remaining Mn(II)-oxidizing activity. The activity assayed in the
absence of the reagent was taken to be 100%. All assays were
performed in triplicate.
Kinetic Parameters of Mn(II) Oxidizing Activity
The kinetic parameters were determined by measuring the
initial reaction velocity at various concentrations of MnCl2 ranging
from 2.5 to 50 mM in 10 mM HEPES (pH 8.0) containing
0.8 mM CuCl2 at 37uC. For each Mn(II) concentration, we
measured the production of Mn oxides at regular intervals and
then drew the curve. In order to get the accurate initial rate (V0) of
enzymatic reaction, the reaction time was chosen before 5% of the
Mn(II) was oxidized. The initial rates (V0) of different Mn(II)
concentrations was obtained from the slope of the Mn oxide
process curve. The Km and Vmax were calculated with GraphPad
Prism 5 (GraphPad Software, San Diego, CA), using standard
settings for non-linear regression curve fitting in Michaelis-Menten
modus. The kcat parameter was determined using the equation
kcat = Vmax/[E] ([E] = 1.5561027 M). One unit of
Mn(II)-oxidizing activity was defined as the amount of enzyme that produced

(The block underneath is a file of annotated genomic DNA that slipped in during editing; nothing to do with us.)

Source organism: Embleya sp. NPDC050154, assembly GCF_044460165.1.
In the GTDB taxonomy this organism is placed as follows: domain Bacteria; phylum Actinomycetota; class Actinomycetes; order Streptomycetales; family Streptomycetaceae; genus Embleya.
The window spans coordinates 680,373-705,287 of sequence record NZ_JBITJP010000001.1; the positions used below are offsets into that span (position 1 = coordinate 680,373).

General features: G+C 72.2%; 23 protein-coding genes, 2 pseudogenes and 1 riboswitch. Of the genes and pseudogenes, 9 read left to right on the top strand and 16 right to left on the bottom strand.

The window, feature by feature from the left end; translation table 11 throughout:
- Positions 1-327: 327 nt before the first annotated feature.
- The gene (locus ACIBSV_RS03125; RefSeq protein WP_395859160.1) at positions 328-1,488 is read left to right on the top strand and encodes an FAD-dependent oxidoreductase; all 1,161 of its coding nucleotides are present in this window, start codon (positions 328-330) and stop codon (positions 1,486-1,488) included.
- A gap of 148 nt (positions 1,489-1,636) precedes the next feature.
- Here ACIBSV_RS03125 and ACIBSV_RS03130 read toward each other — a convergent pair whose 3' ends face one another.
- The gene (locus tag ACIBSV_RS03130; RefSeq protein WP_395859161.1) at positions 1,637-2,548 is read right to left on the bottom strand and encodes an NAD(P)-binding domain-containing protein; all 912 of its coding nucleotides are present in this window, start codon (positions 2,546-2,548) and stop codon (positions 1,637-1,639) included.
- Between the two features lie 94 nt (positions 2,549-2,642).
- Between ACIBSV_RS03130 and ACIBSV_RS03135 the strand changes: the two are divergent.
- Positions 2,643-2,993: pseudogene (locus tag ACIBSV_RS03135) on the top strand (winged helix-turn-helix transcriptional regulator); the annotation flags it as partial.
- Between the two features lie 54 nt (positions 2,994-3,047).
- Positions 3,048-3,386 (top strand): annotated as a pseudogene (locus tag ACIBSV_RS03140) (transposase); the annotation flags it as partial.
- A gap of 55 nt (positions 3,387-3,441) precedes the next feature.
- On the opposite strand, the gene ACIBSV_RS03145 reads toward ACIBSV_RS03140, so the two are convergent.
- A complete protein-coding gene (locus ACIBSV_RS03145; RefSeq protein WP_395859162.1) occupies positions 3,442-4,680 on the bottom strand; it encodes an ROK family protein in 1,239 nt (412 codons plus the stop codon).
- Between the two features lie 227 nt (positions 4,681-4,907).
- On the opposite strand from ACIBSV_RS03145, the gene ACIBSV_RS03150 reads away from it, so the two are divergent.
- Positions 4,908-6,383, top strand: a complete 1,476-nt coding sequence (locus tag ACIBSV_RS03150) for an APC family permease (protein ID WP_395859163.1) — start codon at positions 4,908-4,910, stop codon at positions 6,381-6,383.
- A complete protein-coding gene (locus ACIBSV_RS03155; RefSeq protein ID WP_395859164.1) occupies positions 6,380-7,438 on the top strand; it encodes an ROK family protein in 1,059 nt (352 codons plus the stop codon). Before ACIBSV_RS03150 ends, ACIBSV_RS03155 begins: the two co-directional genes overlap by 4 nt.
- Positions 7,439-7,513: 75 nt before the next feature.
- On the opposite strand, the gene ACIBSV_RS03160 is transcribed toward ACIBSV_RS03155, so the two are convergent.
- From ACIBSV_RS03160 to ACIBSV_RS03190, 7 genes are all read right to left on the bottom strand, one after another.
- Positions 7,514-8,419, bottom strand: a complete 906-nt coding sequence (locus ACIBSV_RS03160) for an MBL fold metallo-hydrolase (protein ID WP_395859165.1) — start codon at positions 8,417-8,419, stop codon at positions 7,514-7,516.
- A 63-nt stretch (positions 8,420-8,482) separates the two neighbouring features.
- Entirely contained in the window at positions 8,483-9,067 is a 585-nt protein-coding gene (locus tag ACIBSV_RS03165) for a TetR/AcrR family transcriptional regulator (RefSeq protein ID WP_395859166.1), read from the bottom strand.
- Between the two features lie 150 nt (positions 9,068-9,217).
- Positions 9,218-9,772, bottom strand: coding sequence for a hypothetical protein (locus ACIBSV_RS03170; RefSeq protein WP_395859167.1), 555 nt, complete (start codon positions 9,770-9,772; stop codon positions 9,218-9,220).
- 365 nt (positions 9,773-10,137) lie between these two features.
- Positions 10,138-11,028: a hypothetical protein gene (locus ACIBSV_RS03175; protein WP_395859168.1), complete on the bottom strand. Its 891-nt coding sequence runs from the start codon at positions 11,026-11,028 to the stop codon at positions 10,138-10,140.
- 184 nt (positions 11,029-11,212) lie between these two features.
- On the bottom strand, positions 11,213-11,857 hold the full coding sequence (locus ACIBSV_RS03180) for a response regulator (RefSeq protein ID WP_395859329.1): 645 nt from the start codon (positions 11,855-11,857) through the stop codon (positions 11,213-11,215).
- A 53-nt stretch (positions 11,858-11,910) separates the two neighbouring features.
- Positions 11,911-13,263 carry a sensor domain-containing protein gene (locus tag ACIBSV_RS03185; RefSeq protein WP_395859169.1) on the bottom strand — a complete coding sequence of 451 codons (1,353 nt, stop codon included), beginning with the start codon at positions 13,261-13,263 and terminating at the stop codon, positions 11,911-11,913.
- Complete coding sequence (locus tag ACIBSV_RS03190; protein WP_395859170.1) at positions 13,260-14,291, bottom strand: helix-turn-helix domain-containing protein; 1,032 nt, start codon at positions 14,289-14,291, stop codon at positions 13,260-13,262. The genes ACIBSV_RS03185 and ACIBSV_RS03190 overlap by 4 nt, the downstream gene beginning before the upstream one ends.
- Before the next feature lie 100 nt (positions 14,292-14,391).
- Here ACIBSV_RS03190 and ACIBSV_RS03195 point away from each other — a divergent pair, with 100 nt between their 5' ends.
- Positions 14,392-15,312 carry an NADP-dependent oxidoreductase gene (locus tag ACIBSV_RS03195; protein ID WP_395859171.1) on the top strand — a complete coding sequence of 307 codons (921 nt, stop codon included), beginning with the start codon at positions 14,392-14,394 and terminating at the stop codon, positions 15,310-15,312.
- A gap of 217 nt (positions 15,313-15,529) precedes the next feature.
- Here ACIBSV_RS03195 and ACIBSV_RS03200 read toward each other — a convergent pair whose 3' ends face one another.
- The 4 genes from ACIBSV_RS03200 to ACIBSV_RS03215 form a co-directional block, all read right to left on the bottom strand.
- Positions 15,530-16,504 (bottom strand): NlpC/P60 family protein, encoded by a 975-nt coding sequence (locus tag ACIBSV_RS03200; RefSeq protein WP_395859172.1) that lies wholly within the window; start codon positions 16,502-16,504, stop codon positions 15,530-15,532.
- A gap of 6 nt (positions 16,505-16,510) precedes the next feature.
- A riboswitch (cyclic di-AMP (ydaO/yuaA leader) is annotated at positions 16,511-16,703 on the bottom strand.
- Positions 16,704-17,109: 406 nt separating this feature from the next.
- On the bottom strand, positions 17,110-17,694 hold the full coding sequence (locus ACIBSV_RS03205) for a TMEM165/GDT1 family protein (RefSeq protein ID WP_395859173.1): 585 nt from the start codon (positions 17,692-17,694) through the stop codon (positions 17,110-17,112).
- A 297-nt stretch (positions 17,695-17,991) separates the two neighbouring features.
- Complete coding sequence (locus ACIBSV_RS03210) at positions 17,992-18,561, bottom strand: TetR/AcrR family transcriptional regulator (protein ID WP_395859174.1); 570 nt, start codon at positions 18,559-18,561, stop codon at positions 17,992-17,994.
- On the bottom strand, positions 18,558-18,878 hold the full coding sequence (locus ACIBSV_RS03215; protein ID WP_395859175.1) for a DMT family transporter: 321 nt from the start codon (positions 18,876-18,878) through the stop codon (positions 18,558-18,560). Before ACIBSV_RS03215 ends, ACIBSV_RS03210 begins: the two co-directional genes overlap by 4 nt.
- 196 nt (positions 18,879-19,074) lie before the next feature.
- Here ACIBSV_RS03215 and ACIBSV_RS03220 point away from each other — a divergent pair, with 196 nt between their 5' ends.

1 mmol of product per minute under the standard assay
conditions. All assays were performed in triplicate.
Mn(II) Oxidation in-gel Activity Assay
The purified recombinant protein was subjected to native
polyacrylamide gel electrophoresis (PAGE) using 12%
polyacrylamide gels and Tris glycine buffer [9,37]. Native PAGE was
conducted with two sets of samples running side by side without
bmercaptoethanol, SDS, and sample boiling. After electrophoresis,
the gel was sliced into two pieces. One half was stained with
Coomassie blue and the other half was assayed for Mn(II) oxidase
activity. For measuring the Mn(II) oxidation, the gel was first
immersed in prewash solution containing 10% glycerol and 0.5%
Triton X-100 for 30 min, and then replaced with 10 mM HEPES
buffer (pH 7.5) to incubate the gel at room temperature for 10 min
. Finally, the gel was incubated overnight in 10 mM HEPES
buffer (pH 7.5) with 5 mM MnCl2 and 0.8 mM CuCl2 at room
temprature. The Mn(II) oxidase activity could be determined by
forming a visible brown band, which was at the same position of
Coomassie blue-stained gel.
Mn(II) Oxidation Assay of the Recombinant E. coli Strain
The mother strain M15 and recombinant strain M15-pQE-cotA
were separately grown overnight at 37uC in K medium containing
corresponding antibiotics. A portion of the culture was then
inoculated into fresh K medium (1:100 dilution) with 10 mM
HEPES (pH 7.5) and antibiotics if needed. The Mn(II) oxidation
assays were performed in the presence of 5 mM MnCl2 and the
reaction media without MnCl2 were set as a negative control.